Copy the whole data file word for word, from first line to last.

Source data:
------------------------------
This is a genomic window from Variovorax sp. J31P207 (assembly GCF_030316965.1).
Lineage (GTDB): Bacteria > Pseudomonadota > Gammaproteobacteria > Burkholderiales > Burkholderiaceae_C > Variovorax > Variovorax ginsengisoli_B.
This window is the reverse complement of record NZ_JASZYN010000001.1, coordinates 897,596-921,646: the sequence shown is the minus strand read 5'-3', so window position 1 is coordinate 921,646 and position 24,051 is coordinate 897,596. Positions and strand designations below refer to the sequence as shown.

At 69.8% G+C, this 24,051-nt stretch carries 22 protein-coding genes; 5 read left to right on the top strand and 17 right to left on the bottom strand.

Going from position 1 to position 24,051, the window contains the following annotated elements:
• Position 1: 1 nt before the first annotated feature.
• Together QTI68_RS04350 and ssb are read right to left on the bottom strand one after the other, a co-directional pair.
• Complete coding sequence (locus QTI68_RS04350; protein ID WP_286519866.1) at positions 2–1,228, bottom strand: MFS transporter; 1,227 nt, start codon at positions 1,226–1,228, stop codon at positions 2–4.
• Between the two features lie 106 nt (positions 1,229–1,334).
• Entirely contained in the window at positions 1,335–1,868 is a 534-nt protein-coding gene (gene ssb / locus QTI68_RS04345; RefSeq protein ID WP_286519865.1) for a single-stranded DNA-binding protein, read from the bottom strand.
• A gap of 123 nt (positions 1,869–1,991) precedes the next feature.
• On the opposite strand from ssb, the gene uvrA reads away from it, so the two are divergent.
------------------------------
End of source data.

This is a genomic window from Variovorax sp. J31P207 (assembly GCF_030316965.1).
Lineage (GTDB): Bacteria > Pseudomonadota > Gammaproteobacteria > Burkholderiales > Burkholderiaceae_C > Variovorax > Variovorax ginsengisoli_B.
This window is the reverse complement of record NZ_JASZYN010000001.1, coordinates 897,596-921,646: the sequence shown is the minus strand read 5'-3', so window position 1 is coordinate 921,646 and position 24,051 is coordinate 897,596. Positions and strand designations below refer to the sequence as shown.

At 69.8% G+C, this 24,051-nt stretch carries 22 protein-coding genes; 5 read left to right on the top strand and 17 right to left on the bottom strand.

Going from position 1 to position 24,051, the window contains the following annotated elements:
• Position 1: 1 nt before the first annotated feature.
• Together QTI68_RS04350 and ssb are read right to left on the bottom strand one after the other, a co-directional pair.
• Complete coding sequence (locus QTI68_RS04350; protein ID WP_286519866.1) at positions 2–1,228, bottom strand: MFS transporter; 1,227 nt, start codon at positions 1,226–1,228, stop codon at positions 2–4.
• Between the two features lie 106 nt (positions 1,229–1,334).
• Entirely contained in the window at positions 1,335–1,868 is a 534-nt protein-coding gene (gene ssb / locus QTI68_RS04345; RefSeq protein ID WP_286519865.1) for a single-stranded DNA-binding protein, read from the bottom strand.
• A gap of 123 nt (positions 1,869–1,991) precedes the next feature.
• On the opposite strand from ssb, the gene uvrA reads away from it, so the two are divergent.